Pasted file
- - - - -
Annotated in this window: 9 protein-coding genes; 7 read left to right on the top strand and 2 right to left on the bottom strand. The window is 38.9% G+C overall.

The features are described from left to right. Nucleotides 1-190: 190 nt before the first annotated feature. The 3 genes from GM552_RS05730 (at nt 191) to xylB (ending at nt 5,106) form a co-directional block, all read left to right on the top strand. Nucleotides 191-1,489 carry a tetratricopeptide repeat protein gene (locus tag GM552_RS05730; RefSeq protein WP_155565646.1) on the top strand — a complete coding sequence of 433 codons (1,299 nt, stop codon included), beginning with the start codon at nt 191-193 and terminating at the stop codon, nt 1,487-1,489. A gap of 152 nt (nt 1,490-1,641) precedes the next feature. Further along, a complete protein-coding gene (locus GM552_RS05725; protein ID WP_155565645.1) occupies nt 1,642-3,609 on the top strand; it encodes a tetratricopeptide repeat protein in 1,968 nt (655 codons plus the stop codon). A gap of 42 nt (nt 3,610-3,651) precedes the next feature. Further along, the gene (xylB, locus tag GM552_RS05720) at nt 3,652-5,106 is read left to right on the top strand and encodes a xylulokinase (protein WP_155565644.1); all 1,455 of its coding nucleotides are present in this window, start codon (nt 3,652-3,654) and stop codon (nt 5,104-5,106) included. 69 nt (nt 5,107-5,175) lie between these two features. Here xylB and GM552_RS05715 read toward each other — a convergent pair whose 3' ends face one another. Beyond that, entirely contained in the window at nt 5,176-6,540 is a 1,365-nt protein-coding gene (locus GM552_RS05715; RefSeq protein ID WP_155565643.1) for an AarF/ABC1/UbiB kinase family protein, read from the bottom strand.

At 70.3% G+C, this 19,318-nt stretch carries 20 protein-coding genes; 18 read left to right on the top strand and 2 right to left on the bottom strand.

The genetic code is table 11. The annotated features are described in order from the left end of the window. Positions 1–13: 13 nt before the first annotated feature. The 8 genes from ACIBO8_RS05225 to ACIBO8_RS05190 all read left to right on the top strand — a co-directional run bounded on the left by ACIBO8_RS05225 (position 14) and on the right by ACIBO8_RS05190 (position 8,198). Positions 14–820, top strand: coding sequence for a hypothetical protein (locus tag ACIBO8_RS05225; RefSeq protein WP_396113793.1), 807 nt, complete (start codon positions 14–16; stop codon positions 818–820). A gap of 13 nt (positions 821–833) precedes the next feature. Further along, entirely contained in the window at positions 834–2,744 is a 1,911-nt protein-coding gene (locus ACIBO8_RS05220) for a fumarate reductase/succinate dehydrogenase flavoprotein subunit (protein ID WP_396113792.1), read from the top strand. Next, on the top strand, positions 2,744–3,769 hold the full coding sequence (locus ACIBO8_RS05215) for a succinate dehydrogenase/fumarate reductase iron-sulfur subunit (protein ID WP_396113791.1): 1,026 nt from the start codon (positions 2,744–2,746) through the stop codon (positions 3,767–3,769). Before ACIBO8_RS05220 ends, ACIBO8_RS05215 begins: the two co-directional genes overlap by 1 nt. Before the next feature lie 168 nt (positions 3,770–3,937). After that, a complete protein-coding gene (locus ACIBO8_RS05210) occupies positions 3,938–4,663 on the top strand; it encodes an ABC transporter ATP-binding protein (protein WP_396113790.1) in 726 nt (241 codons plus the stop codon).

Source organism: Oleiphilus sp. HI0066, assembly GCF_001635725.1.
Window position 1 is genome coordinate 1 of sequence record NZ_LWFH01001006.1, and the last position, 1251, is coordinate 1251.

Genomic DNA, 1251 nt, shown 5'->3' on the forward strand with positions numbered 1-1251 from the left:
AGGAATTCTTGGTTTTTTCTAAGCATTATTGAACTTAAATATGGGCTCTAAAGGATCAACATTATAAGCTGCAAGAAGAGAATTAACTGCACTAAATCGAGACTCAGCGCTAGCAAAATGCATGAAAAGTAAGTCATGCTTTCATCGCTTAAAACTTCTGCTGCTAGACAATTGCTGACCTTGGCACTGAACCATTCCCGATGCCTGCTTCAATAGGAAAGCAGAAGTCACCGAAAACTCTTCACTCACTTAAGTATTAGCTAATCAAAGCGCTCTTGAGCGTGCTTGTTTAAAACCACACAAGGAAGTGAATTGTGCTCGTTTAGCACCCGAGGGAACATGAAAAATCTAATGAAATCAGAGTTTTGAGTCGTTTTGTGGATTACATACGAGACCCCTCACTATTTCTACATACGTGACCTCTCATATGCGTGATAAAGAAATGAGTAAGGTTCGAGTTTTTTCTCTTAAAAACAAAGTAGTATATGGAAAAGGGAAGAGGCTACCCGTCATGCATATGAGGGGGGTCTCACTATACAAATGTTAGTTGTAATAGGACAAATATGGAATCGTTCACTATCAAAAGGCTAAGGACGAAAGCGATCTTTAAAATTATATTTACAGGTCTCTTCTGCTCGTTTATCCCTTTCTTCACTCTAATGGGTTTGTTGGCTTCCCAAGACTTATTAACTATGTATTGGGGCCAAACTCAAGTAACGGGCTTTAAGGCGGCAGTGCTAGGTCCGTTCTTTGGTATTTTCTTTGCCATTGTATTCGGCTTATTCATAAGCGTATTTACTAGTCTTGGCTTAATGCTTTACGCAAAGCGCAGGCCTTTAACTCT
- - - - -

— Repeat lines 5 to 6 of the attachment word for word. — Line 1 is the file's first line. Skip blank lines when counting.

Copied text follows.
Source organism: Oleiphilus sp. HI0066, assembly GCF_001635725.1.
Window position 1 is genome coordinate 1 of sequence record NZ_LWFH01001006.1, and the last position, 1251, is coordinate 1251.